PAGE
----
In 1791, Saint Domingue was both the richest and cruelest colony in the Western Hemisphere; more than a third of African slaves died within a few years of their arrival there. Thirteen years later, Haitian rebels declared independence from France after the first--and only--successful slave revolution in history. Much of the success of this uprising can be credited to one man, Toussaint Louverture--a figure about whom surprisingly little is known.
In this fascinating biography, the first about Toussaint to appear in English in more than fifty years, Madison Smartt Bell combines a novelists passion for his subject with a deep knowledge of the historical milieu that produced the man. Toussaint has been known either as a martyr of the revolution or as the instigator of one of history? s most savagely violent events. Bell shatters this binary perception, producing a clear-eyed picture of a complicated figure.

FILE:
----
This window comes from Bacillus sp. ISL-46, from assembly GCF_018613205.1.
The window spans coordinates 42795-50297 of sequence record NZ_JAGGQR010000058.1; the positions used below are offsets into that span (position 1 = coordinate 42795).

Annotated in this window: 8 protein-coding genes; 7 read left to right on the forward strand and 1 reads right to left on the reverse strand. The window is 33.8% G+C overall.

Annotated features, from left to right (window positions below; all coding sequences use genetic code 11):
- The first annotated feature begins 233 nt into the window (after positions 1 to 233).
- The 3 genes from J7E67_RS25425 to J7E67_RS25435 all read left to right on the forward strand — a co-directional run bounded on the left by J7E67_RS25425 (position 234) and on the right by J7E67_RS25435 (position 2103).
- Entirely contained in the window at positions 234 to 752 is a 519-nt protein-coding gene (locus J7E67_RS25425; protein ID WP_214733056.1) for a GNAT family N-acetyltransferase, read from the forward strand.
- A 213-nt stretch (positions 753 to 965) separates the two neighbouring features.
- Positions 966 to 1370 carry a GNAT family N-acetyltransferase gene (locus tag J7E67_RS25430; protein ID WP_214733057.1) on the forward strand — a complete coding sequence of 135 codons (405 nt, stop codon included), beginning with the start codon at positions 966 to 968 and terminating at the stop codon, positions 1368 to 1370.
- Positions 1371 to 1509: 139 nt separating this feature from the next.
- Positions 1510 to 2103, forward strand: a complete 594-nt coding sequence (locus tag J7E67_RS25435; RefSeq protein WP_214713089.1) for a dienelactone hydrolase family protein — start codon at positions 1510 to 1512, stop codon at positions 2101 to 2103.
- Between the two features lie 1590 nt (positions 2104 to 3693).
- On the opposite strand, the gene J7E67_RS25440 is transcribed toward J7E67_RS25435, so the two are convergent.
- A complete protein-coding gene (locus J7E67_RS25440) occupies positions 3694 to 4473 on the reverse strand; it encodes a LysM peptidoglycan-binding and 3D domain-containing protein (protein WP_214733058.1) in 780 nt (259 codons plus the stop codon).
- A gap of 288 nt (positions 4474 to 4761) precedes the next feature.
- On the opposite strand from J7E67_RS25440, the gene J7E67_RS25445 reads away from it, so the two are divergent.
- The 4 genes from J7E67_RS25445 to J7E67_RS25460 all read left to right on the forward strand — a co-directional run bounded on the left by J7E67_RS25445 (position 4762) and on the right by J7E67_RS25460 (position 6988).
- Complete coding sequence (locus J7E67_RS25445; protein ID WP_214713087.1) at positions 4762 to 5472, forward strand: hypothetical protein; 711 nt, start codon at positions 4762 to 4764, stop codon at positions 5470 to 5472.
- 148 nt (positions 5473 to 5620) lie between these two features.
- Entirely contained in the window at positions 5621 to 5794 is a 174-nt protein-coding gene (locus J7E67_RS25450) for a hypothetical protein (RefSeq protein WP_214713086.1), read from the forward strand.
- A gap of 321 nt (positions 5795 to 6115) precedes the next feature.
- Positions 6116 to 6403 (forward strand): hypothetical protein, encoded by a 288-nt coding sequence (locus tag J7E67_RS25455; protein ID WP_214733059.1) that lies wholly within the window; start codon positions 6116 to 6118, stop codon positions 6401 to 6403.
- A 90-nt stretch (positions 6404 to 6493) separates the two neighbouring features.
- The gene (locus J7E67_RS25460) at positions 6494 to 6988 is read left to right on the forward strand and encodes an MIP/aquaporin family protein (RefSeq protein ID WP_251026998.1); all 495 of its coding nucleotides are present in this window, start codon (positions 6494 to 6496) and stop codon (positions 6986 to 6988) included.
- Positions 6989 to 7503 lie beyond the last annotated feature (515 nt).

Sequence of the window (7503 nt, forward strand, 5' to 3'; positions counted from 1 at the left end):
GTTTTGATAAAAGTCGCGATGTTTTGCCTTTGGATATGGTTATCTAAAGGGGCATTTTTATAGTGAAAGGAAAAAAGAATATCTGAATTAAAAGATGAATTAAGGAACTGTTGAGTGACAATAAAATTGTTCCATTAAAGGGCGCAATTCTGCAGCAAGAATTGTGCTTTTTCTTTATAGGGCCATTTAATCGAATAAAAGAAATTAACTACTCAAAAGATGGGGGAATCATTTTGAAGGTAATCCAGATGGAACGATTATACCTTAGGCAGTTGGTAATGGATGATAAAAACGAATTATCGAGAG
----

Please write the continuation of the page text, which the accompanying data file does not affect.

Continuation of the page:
Toussaint, born a slave, became a slaveholder himself, with associates among the white planter class. Bell demonstrates how his privileged position served as both an asset and a liability, enabling him to gain the love of blacks and mulattoes as " Papa Toussaint" but also sowing mistrust in their minds.
Another of Bells brilliant achievements is demonstrating how Toussaint? s often surprising actions, such as his support for the king of France even as the French Revolution promised an end to slavery and his betrayal of a planned slave revolt in Jamaica, can be explained by his desire to achieve liberation for the blacks of Saint Domingue.
This masterly biography is a revelation of one of the most fascinating and important figures in New World history.